On Wednesday, Sept. 14, the Department of Languages and Literature and the Women’s, Gender, and Sexuality Studies Program hosted a roundtable discussion entitled “Women Writer’s Post-Roe v. Wade: Teaching and Learning in a New Environment.”
In a crowded classroom, beneath fluorescent lights, people gathered to discuss the overturning of Roe v. Wade, which split the nation in June. Bodily autonomy was outlawed overnight, striking fear into the souls of many Americans–especially women.
The roundtable discussion provided professors and students a safe place to share their stories and opinions and was facilitated by Profs. Emily Bryan, Claire Marrone and Nidhi Shrivastava and student Jill Amari, who is a Co-Editor of Audrey’s Corner and the Chief Copyeditor of The Spectrum. In this article, we offer a continuation of the roundtable environment in creative writing.
“The Formality of Hypocrisy” by Haley Alvarado
Falling into a portrait of grief. Seven years too late and seven years too soon. The fate of women before and those born to be bystanders of the ledgers written by men. To speak on the duality of my love for my gender is strange. This love is not simple. In its wake leaves expectation. I’m supposed to know better, yet not enough to have authority over my body.
Torn apart by educators till it felt like my seat could not hold me close enough to bury me in nothingness. For dressing in skinny jeans with rhinestones in elementary. Curated on exhibit and asked if I just wanted the attention of boys before even truly knowing what a crush indicated. My prepubescent body was studied by older individuals for wearing the items sold in the kid section at GAP and Old Navy. There was nothing dirty with the clothes but the young ballerina’s body for having any trace of femininity.
I wanted to purge myself till I condemned myself to conform. Hated for smiling, hated for not smiling, hated for being pretty, hated for nothing. I hoarded my emotions, searching for peace of mind. Clothing, threads, became another way for civilization to fill my face with contradictions. I glimpse myself in the paint underneath my nail beds with their eyes. Now, they stay stained.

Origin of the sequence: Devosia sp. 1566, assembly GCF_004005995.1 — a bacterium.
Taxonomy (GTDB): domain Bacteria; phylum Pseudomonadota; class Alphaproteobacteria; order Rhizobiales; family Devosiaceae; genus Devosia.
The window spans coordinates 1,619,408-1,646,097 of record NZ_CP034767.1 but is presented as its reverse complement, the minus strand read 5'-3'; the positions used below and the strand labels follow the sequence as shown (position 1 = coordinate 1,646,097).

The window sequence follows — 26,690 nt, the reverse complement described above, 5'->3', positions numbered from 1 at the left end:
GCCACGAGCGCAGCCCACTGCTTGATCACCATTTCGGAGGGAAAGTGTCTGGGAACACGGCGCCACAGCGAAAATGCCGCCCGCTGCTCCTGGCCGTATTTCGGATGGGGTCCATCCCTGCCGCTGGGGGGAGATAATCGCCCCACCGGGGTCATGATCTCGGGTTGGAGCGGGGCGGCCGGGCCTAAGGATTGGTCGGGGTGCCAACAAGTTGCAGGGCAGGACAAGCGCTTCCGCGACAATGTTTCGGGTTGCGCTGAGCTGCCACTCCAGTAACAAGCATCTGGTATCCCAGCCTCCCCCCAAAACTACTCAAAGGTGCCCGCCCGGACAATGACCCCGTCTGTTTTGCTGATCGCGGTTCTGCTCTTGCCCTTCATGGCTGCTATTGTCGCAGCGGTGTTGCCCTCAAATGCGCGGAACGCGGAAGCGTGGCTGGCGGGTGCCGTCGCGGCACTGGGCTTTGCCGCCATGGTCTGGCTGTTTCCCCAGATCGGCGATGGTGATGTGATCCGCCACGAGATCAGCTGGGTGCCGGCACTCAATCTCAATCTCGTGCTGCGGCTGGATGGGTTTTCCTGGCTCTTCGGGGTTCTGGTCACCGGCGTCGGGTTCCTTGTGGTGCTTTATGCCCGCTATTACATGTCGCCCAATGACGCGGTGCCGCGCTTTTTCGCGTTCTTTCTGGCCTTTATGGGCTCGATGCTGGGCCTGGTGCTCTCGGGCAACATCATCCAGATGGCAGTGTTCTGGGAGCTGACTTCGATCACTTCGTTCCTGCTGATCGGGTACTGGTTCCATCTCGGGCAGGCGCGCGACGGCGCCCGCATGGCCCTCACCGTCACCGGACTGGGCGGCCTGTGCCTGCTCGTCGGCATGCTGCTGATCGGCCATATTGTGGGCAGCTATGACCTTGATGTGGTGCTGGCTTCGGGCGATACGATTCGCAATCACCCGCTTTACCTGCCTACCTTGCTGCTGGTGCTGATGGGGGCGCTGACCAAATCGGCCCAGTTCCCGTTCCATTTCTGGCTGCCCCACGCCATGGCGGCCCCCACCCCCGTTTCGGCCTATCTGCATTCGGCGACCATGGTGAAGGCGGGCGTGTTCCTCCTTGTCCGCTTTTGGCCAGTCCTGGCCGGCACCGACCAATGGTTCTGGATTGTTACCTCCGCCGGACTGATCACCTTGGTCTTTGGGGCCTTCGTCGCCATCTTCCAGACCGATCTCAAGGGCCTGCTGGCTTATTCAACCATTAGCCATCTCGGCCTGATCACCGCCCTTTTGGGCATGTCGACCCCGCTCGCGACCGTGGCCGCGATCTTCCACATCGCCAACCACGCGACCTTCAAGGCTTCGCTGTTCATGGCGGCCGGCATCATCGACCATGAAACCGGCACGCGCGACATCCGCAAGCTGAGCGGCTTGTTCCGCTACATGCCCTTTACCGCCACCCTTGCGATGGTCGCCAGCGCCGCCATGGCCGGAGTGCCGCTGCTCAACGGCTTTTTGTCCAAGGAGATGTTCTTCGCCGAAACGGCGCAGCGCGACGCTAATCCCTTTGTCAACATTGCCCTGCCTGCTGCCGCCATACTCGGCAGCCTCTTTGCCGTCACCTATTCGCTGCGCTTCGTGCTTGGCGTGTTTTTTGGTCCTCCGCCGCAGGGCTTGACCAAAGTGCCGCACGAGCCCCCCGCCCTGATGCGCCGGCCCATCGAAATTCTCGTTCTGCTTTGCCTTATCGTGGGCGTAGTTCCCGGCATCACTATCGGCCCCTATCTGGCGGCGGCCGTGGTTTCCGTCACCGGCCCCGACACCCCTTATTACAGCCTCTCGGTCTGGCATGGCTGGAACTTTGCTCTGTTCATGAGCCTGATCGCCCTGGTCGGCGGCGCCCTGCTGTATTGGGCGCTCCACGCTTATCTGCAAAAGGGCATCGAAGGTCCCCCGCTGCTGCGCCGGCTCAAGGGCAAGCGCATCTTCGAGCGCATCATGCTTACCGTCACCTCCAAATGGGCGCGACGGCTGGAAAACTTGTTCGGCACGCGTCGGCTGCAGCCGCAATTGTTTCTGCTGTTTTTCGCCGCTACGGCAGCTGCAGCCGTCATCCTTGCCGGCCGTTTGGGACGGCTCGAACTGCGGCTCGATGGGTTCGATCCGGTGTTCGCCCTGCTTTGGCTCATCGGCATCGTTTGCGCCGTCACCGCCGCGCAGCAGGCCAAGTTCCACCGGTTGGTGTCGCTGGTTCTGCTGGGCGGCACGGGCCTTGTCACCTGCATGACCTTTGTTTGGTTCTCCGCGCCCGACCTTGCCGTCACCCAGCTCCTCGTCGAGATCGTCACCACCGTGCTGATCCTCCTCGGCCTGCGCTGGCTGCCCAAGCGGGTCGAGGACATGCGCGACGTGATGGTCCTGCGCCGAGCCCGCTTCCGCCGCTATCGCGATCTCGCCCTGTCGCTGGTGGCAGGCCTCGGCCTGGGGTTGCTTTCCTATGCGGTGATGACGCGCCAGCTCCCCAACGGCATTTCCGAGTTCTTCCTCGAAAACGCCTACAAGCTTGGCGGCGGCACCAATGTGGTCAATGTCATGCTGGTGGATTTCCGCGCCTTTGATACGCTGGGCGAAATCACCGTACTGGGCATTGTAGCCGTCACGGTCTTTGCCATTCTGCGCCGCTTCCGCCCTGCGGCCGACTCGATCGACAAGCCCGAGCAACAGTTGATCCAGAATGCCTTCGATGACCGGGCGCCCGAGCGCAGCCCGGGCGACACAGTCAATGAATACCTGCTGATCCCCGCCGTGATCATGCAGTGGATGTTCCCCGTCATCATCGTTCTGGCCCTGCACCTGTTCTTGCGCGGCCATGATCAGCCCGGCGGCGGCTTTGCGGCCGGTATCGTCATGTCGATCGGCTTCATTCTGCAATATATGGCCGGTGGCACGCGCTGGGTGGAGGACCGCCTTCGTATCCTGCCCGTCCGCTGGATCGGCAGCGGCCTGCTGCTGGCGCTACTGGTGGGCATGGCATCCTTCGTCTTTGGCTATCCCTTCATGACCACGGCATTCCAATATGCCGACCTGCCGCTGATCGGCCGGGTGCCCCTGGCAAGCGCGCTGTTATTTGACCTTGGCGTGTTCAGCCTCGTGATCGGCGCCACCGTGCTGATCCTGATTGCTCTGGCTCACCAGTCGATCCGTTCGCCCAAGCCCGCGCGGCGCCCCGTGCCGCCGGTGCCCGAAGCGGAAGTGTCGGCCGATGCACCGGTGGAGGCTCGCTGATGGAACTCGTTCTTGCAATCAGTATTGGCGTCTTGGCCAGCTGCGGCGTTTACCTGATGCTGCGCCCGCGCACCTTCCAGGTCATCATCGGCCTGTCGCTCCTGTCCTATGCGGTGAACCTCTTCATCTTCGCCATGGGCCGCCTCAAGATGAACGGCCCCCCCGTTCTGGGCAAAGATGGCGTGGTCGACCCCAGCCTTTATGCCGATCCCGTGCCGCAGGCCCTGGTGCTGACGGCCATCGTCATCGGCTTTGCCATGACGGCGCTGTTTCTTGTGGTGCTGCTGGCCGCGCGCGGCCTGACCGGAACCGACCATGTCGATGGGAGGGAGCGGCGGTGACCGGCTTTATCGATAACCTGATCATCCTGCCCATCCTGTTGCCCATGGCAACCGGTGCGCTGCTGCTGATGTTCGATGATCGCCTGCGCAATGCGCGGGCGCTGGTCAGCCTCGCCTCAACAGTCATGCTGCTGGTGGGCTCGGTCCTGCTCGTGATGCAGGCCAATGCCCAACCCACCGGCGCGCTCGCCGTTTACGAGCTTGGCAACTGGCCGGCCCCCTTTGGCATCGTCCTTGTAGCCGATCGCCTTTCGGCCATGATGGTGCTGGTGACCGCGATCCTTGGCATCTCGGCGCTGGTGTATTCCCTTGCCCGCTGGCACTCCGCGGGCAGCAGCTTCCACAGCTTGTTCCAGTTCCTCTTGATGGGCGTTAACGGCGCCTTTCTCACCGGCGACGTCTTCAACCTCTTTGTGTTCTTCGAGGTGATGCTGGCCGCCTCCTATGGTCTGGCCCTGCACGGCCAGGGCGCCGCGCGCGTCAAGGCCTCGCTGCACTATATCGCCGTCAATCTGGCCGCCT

The formality of hypocrisy as a woman is that the stench of it lingers on your skin no matter what you do.
more by Julianna Rezza
i am most fixated on what is inside.
that’s not to say
the war on external perfection
is not a just one,
because it is.
we spend in our bodies–
we must spend in our bodies.
trapped by the unachievable…
is one worth fighting.
and i fight it every day.
but i am fighting to survive.
not a lieutenant,
not a general,
not shouting directions with a voice full of raspy confidence.
i am a soldier–
so my place is different.
it is across from a girl folding a napkin
to a thousand little pieces
in cheesy diner lighting
after only eating a salad.
it is behind the camera
telling the girl with
a palm placed over her stomach
that everyone is looking at her smile.
it is holding a pen–
getting every gorgeous emotion in words
reading a novel
absorbing and shredding a film that
focuses right in between the chin and the belly button
but only on the woman.
it is finishing a dissertation
with sweat in between my knees and underneath the wire of my bra,
but spending the extra hour helping someone else.
because i’m fighting the war of the inside.
the trillions of firing thoughts
the pints of imagination.
every emotional nuance
every fleck of brilliant yellow light
floating in the body of every girl.
i’m fighting to prove
that i am more than my curls,
because i am filled with everythings.
bad everythings and good everythings and
worried everythings and determined everythings. with love everythings and fear everythings.
i’m made of tiny villages that are fully functional
quaint cafes and strawberry fields.
i’m made of wastelands
of places no one should walk.
i’m made of moments and moments and moments
of knots and stretches
of sins and triumphs
of every second evolution toiled
to get me here.
i’m made of that.
so while i will fight the good fight–
with mud on my face
and rage in my bones
to prove that perfection of the body
is all relative.
i am also cross legged in a circle,
a pencil lightly draped in my hand
explaining to everyone and no one,
perhaps too emphatically,
that the exterior is just that.
and i am–
we all are–